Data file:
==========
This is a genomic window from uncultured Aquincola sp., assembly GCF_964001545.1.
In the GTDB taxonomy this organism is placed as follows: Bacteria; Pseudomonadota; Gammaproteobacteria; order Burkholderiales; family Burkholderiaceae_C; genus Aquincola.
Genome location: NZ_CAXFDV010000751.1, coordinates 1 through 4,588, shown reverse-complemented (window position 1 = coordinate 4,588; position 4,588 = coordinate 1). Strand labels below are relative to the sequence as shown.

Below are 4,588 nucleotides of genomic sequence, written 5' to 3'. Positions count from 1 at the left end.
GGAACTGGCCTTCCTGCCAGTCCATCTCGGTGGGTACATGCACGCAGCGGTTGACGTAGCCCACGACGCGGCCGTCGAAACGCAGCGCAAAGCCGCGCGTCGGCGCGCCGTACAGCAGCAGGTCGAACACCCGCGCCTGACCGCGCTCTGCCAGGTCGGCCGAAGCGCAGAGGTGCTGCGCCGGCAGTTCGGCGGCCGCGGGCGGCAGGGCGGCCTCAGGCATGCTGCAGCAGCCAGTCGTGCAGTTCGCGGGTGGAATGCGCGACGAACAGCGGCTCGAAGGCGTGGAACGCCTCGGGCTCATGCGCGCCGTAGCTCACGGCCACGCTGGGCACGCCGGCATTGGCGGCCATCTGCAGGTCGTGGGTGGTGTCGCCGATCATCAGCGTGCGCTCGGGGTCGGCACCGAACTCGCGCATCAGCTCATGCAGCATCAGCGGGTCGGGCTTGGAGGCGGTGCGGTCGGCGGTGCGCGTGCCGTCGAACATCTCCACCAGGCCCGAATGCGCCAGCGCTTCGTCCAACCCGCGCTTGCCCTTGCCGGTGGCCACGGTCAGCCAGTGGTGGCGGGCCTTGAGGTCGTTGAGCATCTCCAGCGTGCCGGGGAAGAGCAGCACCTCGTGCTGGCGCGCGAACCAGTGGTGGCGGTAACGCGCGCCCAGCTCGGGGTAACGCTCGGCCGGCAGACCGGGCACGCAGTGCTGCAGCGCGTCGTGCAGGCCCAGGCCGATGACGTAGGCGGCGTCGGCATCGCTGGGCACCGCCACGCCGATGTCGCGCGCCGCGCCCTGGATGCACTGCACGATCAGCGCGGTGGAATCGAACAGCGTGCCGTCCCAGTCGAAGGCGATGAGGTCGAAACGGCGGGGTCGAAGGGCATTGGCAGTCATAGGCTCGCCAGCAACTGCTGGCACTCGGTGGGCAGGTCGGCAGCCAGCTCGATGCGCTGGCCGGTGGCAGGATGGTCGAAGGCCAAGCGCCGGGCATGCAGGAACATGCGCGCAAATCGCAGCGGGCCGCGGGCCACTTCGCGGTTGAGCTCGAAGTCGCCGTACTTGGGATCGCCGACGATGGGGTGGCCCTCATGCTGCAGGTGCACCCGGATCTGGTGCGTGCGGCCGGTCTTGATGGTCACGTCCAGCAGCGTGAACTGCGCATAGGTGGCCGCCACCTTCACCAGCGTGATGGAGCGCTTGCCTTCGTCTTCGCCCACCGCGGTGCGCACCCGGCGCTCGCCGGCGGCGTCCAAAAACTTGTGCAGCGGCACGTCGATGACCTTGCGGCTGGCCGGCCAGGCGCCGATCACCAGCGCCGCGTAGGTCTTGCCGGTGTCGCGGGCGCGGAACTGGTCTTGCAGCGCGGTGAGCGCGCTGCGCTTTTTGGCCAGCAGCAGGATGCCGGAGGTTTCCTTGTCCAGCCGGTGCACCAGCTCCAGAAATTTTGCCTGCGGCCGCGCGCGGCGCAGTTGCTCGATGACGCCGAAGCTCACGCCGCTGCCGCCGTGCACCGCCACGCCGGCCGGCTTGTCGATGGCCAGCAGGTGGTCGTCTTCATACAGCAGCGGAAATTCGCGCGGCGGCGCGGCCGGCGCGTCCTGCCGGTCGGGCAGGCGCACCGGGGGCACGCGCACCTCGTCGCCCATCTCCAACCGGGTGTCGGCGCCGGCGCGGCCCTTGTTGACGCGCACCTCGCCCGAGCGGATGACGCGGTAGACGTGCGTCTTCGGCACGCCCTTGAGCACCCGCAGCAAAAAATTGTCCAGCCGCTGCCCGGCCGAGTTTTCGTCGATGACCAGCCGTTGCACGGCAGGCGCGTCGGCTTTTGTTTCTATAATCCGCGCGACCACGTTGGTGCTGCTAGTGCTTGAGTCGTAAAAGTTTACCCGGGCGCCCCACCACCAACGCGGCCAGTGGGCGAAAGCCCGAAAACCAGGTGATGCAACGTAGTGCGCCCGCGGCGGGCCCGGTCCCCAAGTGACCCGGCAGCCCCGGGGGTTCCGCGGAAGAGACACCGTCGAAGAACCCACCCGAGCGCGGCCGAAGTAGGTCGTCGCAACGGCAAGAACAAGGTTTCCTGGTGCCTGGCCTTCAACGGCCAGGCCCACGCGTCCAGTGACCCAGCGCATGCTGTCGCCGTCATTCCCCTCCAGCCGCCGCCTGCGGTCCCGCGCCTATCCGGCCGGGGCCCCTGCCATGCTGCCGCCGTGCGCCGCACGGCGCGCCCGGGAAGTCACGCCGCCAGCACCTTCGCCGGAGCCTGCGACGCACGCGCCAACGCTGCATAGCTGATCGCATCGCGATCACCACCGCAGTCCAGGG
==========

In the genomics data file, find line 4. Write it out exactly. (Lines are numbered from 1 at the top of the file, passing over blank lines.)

Below are 4,588 nucleotides of genomic sequence, written 5' to 3'. Positions count from 1 at the left end.